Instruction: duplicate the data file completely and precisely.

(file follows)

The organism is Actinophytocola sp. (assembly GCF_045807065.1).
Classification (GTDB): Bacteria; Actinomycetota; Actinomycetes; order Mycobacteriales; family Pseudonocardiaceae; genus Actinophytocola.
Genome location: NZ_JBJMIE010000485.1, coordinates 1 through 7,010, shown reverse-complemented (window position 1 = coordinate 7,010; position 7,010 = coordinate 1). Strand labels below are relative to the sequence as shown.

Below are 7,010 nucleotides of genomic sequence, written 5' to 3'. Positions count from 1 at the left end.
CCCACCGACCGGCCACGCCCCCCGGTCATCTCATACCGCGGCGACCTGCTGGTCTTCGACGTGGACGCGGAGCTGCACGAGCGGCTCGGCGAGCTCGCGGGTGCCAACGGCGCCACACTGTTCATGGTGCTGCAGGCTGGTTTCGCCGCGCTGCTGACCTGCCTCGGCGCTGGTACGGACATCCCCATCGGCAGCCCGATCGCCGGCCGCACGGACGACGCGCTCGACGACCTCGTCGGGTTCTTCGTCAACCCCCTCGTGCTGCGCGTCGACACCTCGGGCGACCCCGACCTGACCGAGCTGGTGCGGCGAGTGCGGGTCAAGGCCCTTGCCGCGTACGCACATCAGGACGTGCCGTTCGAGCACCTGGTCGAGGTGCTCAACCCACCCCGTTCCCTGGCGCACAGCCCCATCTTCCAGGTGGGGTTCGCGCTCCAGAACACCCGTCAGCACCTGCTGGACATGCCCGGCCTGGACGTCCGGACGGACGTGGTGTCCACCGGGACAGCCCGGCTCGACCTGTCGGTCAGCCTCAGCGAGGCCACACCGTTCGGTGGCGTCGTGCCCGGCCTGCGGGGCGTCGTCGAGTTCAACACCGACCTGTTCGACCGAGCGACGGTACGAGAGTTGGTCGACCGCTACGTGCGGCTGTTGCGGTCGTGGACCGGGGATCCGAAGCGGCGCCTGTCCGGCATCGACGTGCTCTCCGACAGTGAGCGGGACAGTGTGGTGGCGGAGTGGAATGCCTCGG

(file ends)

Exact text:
The organism is Actinophytocola sp. (assembly GCF_045807065.1).
Classification (GTDB): Bacteria; Actinomycetota; Actinomycetes; order Mycobacteriales; family Pseudonocardiaceae; genus Actinophytocola.
Genome location: NZ_JBJMIE010000485.1, coordinates 1 through 7,010, shown reverse-complemented (window position 1 = coordinate 7,010; position 7,010 = coordinate 1). Strand labels below are relative to the sequence as shown.

Below are 7,010 nucleotides of genomic sequence, written 5' to 3'. Positions count from 1 at the left end.
CCCACCGACCGGCCACGCCCCCCGGTCATCTCATACCGCGGCGACCTGCTGGTCTTCGACGTGGACGCGGAGCTGCACGAGCGGCTCGGCGAGCTCGCGGGTGCCAACGGCGCCACACTGTTCATGGTGCTGCAGGCTGGTTTCGCCGCGCTGCTGACCTGCCTCGGCGCTGGTACGGACATCCCCATCGGCAGCCCGATCGCCGGCCGCACGGACGACGCGCTCGACGACCTCGTCGGGTTCTTCGTCAACCCCCTCGTGCTGCGCGTCGACACCTCGGGCGACCCCGACCTGACCGAGCTGGTGCGGCGAGTGCGGGTCAAGGCCCTTGCCGCGTACGCACATCAGGACGTGCCGTTCGAGCACCTGGTCGAGGTGCTCAACCCACCCCGTTCCCTGGCGCACAGCCCCATCTTCCAGGTGGGGTTCGCGCTCCAGAACACCCGTCAGCACCTGCTGGACATGCCCGGCCTGGACGTCCGGACGGACGTGGTGTCCACCGGGACAGCCCGGCTCGACCTGTCGGTCAGCCTCAGCGAGGCCACACCGTTCGGTGGCGTCGTGCCCGGCCTGCGGGGCGTCGTCGAGTTCAACACCGACCTGTTCGACCGAGCGACGGTACGAGAGTTGGTCGACCGCTACGTGCGGCTGTTGCGGTCGTGGACCGGGGATCCGAAGCGGCGCCTGTCCGGCATCGACGTGCTCTCCGACAGTGAGCGGGACAGTGTGGTGGCGGAGTGGAATGCCTCGG